Photo 5A:  Driveway pitches toward garage

Picture 5B:  Grade pitches toward house between house and sidewalk

Picture 5C:  Existing grade pitches toward house

Picture 5D:  Sunken patio area traps water

Picture 5E:  Sunken Patio area set too high against house

#6 The original rough grading may have been set too high or swales are not properly constructed resulting in water running back toward the house.  Mature vegetation may need to be removed to correct the grading.

Photo 6A:  Swales not properly constructed;  water cannot run away from house

Photo 6B:  Grade pitched toward building; Tree will need to be removed to correct grading

#7 Downhill properties may have runoff coming toward them that can cause basement and flooding problems.  Water may seep out of a hillside to cause wet or soggy areas.

Photo 7A:  Water seeps out of hillside and  causes soggy areas

Photo 7B:  Water from higher elevation runs toward house

Photo 7C:  Sunken area terraced up toward property lines

Photo 7D:   Water runs off from higher property and large roof area

#8 Correcting a drainage problem improperly can cause rotting and structural damage, water over the top of the foundation, water coming through weep holes and moisture on the upper walls.

Photo 8A:  Soil over top of foundation causes rotting and water to come over the top of the foundation

Photo 8B:  Improper grading along foundation can cause rotting and structural damage

#9 Settled and cracked concrete can result in water flowing toward the foundation instead of away.

Photo 9A:  Settled concrete causes water to flow toward foundation

Photo 9B:  Cracked and buckling concrete pitches toward foundation

#10 Grading under decks is a very common problem from improper pitches to settling around posts and against the foundation.  Gravel under decks along with hap hazard grading can cause water to pocket.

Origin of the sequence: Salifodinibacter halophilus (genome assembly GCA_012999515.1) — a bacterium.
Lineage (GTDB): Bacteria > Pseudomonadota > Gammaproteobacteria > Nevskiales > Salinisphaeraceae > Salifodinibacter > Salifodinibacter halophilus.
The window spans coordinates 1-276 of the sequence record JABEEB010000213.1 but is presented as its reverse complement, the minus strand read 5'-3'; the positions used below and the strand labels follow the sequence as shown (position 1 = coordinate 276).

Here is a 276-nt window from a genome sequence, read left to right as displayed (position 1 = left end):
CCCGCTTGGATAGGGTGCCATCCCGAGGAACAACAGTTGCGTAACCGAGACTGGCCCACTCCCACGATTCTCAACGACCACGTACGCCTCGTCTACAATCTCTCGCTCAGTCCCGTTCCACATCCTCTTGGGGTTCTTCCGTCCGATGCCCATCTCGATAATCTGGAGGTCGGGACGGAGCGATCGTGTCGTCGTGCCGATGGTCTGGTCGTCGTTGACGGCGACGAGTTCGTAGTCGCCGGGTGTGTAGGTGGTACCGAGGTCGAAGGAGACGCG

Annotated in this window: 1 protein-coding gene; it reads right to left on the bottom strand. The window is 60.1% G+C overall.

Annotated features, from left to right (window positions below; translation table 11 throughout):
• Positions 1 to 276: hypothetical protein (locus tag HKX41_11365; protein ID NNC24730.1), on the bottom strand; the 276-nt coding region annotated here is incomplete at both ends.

Photo 10A:  Hidden settling under deck

Photo 10B:  A low grade and gravel under decks can cause water to pocket

#11 Holes along the foundation and under stoops and broken joints in the masonry are common sources of water coming into the basement.

Photo 11A:  Hole under stoop causes  water to enter house

Photo 11B:  Hole along stoop causes water to enter basement

Photo 11C:  Hole under patio causes water to enter basement

CASE STUDY #1

Problem: Water would come into the basement during a heavy rain.

Assessment: The house had originally been built into a hill with a 15 foot wide level area and retaining wall behind it.  Water would run downhill into this area along with the downspouts and sump pump that discharged here. The original grade had been set too high and was very flat with little ability for the water to flow out.  A sidewalk and patio, when installed, were set too high, resulting in a sunken area immediately against the foundation.  The window wells and the air conditioner were too low.

Photo 1:  Existing grade pitched toward house

Photo 2:  Window well too low

Photo 3:  Sump pump discharge was leaking and recirculating

Photo 4:  Air conditioners too low

Solution: The principal parts of this solution involve a French drain with catch basins connecting with the downspout and sump pump discharge.  New window wells were installed and the grade was raised.  The French drain system, consisting of six inch schedule 35 PVC pipe, collects surface water, water from the sump pump and downspouts and discharges in the front yard.  Gravel in the French drain is left exposed to the surface but soon becomes covered with grass to make it all but invisible.

Photo 5:  Installed French drain and catch basins

Photo 6:  Air conditioner raised; sump pump and downspouts buried and connected to French drain

Photo 7:  New window wells raised

CASE STUDY #2

Problem: Water would come into the finished basement area at the floor level during heavy rainstorms.  The stairwell would flood and the well wall was cracked and buckling.

Assessment: The lawn was pitched back toward the house and the concrete patio that was cracked and buckled, pitched toward the house as well.  Gravel mulch in the planting beds pocketed water against the foundation. The window wells and the air conditioner were low.  Water could over top the gutters and dump water along the foundation.

Photo 1:  Gravel mulch pocketed water against the foundation

Photo 2:  Stairwell flooded frequently; wall cracked and buckling

Photo 3:  Air conditioner low; mulch high on foundation; actual grade pitched toward house

Photo 4:  Cracked patio pitched toward house

Solution: The Air Conditioner and window wells were raised, and the concrete was removed. The soil was graded away from the house and a new stoop was added.  New larger gutters were installed.  The stairwell was excavated and repaired.